Scott Jennings “McConnell just Ate Pelosi and Schumer’s Lunch”

Scott Jennings, a CNN contributor, is a former special assistant to President George W. Bush and a former campaign adviser to Sen. Mitch McConnell. He is a partner at RunSwitch Public Relations in Louisville, Kentucky. Follow him on Twitter @ScottJenningsKY. 

House Speaker Nancy Pelosi and Senate Democratic Leader Chuck Schumer have been bested by Mitch McConnell yet again. The two Democrats attempted to create impeachment leverage where none existed by withholding the Articles of Impeachment passed last month against President Donald Trump.

But like your Aunt Frieda threatening not to bring her awful fruitcake to Christmas Dinner, their plan didn’t work. Nobody wanted it in the first place.

McConnell won this round against his Keystone Cops opposition because he has something Schumer and Pelosi don’t: a reasonable argument.

The Senate majority leader has insisted from the beginning that if the House were to impeach Trump, the Senate should treat him the same way it treated Bill Clinton in 1998. So, McConnell has steadfastly argued for the same rules package that passed the Senate 100-0 in the Clinton iteration. “What’s good for the goose is good for the gander” makes a pretty sensible argument.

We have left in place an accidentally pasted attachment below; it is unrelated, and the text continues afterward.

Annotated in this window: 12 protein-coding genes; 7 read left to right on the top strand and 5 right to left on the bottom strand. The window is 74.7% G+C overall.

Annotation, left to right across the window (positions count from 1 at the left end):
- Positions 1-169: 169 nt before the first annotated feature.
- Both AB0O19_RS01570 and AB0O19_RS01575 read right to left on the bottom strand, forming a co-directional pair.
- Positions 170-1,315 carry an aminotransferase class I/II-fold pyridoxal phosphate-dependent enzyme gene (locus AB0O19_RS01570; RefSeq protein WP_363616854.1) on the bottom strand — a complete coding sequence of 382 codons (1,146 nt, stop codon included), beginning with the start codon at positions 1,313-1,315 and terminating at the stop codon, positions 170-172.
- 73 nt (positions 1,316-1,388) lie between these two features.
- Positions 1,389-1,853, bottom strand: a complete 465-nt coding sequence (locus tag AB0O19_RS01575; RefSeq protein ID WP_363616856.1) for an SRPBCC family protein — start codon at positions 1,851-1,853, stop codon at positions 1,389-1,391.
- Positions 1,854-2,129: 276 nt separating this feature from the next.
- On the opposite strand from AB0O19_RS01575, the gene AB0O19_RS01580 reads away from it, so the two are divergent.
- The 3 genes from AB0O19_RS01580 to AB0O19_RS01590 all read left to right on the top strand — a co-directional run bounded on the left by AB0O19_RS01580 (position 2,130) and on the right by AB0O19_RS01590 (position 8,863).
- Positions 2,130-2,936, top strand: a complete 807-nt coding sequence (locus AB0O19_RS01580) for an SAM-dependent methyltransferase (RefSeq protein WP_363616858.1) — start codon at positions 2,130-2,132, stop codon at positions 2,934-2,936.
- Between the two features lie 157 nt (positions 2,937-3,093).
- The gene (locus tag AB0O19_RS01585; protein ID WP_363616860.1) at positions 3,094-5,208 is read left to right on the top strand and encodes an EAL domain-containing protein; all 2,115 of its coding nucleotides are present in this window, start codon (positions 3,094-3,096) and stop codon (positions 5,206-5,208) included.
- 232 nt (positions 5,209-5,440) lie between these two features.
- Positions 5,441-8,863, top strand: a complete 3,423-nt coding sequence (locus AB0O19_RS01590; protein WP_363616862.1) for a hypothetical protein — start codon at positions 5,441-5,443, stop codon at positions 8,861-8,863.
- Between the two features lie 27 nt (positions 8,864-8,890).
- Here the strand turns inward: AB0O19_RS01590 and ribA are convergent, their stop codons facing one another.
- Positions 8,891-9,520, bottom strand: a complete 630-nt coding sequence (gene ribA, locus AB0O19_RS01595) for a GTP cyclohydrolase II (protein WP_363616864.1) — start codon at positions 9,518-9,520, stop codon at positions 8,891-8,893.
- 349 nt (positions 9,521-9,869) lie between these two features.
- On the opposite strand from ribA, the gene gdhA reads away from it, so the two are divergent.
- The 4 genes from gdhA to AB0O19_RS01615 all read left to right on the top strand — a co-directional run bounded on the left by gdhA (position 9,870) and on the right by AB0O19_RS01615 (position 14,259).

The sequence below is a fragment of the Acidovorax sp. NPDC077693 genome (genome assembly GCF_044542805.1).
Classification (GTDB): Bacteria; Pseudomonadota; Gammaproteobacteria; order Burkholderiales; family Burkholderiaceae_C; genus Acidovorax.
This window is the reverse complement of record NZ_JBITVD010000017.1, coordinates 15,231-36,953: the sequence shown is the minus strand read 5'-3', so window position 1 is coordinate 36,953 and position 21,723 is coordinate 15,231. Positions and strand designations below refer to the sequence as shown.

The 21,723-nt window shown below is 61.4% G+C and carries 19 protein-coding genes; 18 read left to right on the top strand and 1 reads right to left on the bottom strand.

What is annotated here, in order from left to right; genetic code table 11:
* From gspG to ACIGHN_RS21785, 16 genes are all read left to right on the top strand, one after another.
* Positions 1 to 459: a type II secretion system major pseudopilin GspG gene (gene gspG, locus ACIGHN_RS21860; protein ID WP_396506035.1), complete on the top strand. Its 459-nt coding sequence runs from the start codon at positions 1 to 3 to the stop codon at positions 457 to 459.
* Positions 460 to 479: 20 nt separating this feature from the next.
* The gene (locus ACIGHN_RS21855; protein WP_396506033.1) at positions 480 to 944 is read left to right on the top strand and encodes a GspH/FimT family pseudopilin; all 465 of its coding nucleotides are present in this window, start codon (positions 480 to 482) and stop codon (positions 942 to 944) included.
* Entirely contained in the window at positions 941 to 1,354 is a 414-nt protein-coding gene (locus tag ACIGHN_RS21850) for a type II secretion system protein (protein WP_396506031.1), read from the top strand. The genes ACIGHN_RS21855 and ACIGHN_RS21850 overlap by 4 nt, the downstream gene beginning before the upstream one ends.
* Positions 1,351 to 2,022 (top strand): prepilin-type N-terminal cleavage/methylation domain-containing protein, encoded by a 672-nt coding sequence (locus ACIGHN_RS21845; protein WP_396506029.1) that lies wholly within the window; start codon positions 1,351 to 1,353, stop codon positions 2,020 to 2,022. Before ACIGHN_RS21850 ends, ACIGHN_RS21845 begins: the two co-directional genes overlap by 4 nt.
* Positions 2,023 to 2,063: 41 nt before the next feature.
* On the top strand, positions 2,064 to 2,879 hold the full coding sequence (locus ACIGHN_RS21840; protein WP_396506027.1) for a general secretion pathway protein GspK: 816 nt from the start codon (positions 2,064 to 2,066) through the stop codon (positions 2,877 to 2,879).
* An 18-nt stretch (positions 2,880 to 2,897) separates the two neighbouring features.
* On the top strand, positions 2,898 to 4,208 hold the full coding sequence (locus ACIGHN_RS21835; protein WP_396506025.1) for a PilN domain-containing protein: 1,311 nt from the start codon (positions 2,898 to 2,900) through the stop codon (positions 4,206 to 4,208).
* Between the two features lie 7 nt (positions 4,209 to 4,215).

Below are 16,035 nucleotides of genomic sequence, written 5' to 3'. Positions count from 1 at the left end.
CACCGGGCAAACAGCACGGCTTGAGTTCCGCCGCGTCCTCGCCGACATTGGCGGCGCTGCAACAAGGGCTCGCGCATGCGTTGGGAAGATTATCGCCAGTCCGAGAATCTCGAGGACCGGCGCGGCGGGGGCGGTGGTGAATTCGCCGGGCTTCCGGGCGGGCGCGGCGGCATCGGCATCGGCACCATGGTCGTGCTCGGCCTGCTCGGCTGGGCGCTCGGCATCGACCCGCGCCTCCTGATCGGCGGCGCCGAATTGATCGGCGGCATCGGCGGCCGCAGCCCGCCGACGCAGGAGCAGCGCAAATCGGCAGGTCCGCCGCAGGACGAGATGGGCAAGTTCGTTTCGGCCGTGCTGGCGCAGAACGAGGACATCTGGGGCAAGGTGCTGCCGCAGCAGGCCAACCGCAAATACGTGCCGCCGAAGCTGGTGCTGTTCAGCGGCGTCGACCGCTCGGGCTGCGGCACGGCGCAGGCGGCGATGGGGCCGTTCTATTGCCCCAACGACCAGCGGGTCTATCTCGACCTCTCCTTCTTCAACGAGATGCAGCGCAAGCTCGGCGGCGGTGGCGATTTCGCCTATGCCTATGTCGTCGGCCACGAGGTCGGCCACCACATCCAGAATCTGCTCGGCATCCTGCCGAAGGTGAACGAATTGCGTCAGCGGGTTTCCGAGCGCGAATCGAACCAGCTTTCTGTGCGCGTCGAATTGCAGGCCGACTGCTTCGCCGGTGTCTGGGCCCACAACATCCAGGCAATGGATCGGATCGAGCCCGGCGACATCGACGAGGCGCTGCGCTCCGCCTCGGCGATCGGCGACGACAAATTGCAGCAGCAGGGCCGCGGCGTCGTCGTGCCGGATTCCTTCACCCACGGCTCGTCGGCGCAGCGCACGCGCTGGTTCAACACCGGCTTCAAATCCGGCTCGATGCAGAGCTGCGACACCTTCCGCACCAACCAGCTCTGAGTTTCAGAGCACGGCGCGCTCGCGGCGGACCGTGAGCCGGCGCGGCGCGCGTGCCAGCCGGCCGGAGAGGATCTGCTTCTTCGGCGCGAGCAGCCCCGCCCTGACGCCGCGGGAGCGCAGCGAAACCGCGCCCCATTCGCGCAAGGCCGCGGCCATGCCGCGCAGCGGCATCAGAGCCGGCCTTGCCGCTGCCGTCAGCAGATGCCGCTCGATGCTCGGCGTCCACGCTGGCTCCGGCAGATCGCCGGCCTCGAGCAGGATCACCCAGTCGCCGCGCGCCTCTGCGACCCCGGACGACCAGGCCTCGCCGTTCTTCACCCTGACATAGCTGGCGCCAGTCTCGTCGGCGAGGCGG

The Democrats have raged against his position. This is different, they say. They are right — this is different. The articles of impeachment against Clinton were bipartisan, and the ones against Trump aren’t.

Given the hyper partisan nature of this impeachment against Trump, McConnell’s offer for the Clinton rules should have been greeted by Democrats with open arms. But instead they have demanded to treat a Republican president different from the way a Democratic president was treated not so long ago under the guise of producing a fair trial.

It’s the height of hypocrisy for Schumer to lead this charge. He used his impeachment vote in his 1998 Senate campaign as a political weapon, promising donors and voters that supporting him would lead to Clinton’s acquittal. In fact, some might even call what Schumer did a quid pro quo — you support me, and I’ll vote to acquit your president. Today, he tears into McConnell on a near daily basis for not being an impartial juror. What a joke. Schumer voted for the Clinton rules package back then and opposes it now because, well … I guess opposing Donald Trump is a helluva drug.

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